If you have a dental infection, or an abscessed tooth, your dentist may prescribe antibiotics. While taking a full course of oral antibiotics will usually eliminate your infection, they may not address other serious manifestations of an abscess. Here are three ways your dental infection may lead to an emergency situation, and what you can do about them:
Cranial Nerve Involvement
Certain dental infections can spread to your cranial nerves, leading to damage and inflammation. Depending on which cranial nerve is involved, you may develop numbness, tingling, severe pain, or burning sensations in your face, loss of taste, diminished smell perception, or vision problems.
While not all of these symptoms may require emergency treatment, severe facial pain, loss of vision, or total loss of your sense of smell or taste may be indicative of severe neurological deficits.
Although infection-related cranial nerve involvement typically resolves once the dental infection has cleared, it may take weeks or months before the nerves repair themselves. At the first sign of a dental infection, see an emergency dentist who will quickly implement an effective treatment plan to help reduce your risk for complications.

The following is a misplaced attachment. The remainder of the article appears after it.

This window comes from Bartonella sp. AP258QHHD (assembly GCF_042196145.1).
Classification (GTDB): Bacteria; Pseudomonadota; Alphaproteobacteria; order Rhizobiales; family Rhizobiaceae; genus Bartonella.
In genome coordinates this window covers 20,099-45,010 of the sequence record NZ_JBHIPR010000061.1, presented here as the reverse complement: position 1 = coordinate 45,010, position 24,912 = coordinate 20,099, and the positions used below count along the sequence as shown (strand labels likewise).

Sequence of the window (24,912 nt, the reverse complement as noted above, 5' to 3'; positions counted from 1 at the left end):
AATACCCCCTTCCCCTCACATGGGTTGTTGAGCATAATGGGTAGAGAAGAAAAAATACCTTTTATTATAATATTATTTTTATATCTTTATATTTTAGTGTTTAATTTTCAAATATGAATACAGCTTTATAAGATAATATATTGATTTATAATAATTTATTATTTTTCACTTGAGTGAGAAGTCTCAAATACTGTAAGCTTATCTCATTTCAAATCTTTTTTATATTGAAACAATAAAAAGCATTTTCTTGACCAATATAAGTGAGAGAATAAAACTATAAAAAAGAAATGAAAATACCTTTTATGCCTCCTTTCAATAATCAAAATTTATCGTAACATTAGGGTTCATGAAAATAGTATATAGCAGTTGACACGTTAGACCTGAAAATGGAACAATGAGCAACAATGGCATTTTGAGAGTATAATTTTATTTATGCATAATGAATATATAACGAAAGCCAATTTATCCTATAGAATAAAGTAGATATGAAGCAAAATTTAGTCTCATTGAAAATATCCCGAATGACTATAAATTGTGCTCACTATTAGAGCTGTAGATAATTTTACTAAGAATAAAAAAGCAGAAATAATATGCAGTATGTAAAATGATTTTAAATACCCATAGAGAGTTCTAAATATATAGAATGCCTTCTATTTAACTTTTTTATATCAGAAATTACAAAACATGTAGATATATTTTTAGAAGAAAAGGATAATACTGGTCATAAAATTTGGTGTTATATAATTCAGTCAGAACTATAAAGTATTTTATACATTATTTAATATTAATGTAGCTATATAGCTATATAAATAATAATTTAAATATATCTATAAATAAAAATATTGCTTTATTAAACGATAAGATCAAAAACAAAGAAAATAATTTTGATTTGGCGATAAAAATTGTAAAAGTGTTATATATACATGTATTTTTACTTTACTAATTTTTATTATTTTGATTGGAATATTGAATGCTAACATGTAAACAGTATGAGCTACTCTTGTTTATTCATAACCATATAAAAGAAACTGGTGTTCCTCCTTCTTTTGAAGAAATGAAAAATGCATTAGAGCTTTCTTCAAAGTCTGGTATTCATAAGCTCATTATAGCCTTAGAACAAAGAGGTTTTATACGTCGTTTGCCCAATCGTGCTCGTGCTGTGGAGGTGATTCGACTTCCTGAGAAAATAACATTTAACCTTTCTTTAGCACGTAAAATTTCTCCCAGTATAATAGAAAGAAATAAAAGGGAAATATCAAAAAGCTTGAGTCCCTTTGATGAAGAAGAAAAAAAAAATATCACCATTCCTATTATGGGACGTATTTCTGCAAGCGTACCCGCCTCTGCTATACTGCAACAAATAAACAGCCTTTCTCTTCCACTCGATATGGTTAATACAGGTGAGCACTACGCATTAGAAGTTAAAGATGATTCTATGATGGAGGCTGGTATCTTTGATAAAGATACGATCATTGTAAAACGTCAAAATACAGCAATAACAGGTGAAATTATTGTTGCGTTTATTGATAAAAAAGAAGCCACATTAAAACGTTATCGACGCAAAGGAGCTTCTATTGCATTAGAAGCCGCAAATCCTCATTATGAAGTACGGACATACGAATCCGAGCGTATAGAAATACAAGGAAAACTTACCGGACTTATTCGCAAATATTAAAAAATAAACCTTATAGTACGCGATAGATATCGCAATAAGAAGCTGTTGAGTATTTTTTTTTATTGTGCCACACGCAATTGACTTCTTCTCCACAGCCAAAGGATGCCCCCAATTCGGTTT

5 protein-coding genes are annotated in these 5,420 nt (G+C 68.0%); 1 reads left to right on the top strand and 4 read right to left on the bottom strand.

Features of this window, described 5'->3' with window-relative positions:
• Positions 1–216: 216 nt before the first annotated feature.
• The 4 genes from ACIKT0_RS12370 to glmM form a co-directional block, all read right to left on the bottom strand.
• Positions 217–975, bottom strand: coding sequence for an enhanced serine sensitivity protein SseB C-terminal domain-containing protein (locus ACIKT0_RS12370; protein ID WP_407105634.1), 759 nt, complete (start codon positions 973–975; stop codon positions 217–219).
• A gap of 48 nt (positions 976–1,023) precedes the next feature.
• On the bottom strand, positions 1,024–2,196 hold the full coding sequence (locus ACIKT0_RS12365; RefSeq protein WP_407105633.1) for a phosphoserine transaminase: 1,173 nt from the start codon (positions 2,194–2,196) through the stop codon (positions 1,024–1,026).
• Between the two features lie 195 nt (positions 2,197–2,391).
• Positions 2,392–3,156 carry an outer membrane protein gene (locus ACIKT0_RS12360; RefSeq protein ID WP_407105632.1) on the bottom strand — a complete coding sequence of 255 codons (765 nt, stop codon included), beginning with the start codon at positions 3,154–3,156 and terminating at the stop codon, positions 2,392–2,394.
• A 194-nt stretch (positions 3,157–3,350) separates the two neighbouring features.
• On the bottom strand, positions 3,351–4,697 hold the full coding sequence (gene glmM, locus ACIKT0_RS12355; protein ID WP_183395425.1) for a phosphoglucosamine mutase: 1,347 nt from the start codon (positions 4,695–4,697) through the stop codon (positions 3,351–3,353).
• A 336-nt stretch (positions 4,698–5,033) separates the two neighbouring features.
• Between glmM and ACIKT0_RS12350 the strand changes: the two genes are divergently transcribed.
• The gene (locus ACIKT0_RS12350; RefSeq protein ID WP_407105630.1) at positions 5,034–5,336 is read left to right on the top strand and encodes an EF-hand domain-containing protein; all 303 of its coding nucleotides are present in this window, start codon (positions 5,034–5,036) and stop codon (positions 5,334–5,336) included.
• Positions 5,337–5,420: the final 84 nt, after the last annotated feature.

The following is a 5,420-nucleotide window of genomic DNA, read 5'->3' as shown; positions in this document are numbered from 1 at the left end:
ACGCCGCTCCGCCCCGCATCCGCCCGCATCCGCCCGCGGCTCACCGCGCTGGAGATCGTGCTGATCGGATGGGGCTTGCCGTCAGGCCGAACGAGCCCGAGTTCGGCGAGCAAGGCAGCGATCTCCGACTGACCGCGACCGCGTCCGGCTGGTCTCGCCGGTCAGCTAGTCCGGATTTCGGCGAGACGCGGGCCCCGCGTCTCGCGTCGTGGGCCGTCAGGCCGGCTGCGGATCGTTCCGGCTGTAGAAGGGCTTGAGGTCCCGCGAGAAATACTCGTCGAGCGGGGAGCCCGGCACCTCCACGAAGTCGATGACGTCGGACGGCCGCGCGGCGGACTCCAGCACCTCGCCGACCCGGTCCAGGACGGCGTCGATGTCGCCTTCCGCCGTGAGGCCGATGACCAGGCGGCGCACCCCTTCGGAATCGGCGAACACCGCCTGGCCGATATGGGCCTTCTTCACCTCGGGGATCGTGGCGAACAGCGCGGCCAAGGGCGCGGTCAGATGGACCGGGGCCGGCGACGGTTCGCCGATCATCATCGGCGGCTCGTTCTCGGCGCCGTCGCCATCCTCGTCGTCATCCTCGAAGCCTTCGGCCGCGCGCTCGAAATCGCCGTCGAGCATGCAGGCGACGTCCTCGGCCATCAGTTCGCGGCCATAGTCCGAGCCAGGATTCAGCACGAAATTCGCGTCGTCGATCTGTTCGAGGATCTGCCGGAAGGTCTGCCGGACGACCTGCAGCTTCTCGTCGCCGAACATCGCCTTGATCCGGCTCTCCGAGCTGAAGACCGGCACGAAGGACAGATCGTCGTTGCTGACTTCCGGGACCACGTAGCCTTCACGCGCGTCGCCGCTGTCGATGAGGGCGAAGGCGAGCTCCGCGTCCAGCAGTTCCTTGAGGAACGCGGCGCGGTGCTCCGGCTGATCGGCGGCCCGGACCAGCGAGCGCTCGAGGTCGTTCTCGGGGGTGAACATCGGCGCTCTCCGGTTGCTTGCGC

A dental abscess can lead to systemic inflammation. While this type of inflammation gradually subsides after your have completed your antibiotics, it may be slow to resolve. Not only can systemic inflammation cause muscle and joint pain, it can also heighten your risk for heart attack and stroke because it can cause inflammation of your heart or inside your coronary arteries.
If your dentist or physician believes that you have sustained systemic inflammation as a result of your dental infection, he or she may prescribe corticosteroid medications to help dampen the inflammatory response. If you are unable to take corticosteroids because of an allergy or otherwise, your health care provider may instead recommend that you take an over-the-counter anti-inflammatory medication such as ibuprofen or aspirin for a specified period of time.
Elevated Blood Sugar
In addition to diabetes, dental infections can also raise blood sugar levels, as can stress, chronic illness, prolonged exercise, poor nutritional status, and certain medications. While a temporary spike in blood sugar levels during times of infection is seldom serious, it may be an emergency situation for people with diabetes.
If you are a diabetic and develop an abscessed tooth, make sure that you closely monitor your blood sugar levels, follow your therapeutic diet, take your medications, and see both your dentist and physician.
If you develop severe tooth pain, see an emergency dentist. The sooner a dental infection is recognized and treated, the less likely you will be to develop any of the above complications related to an oral abscess.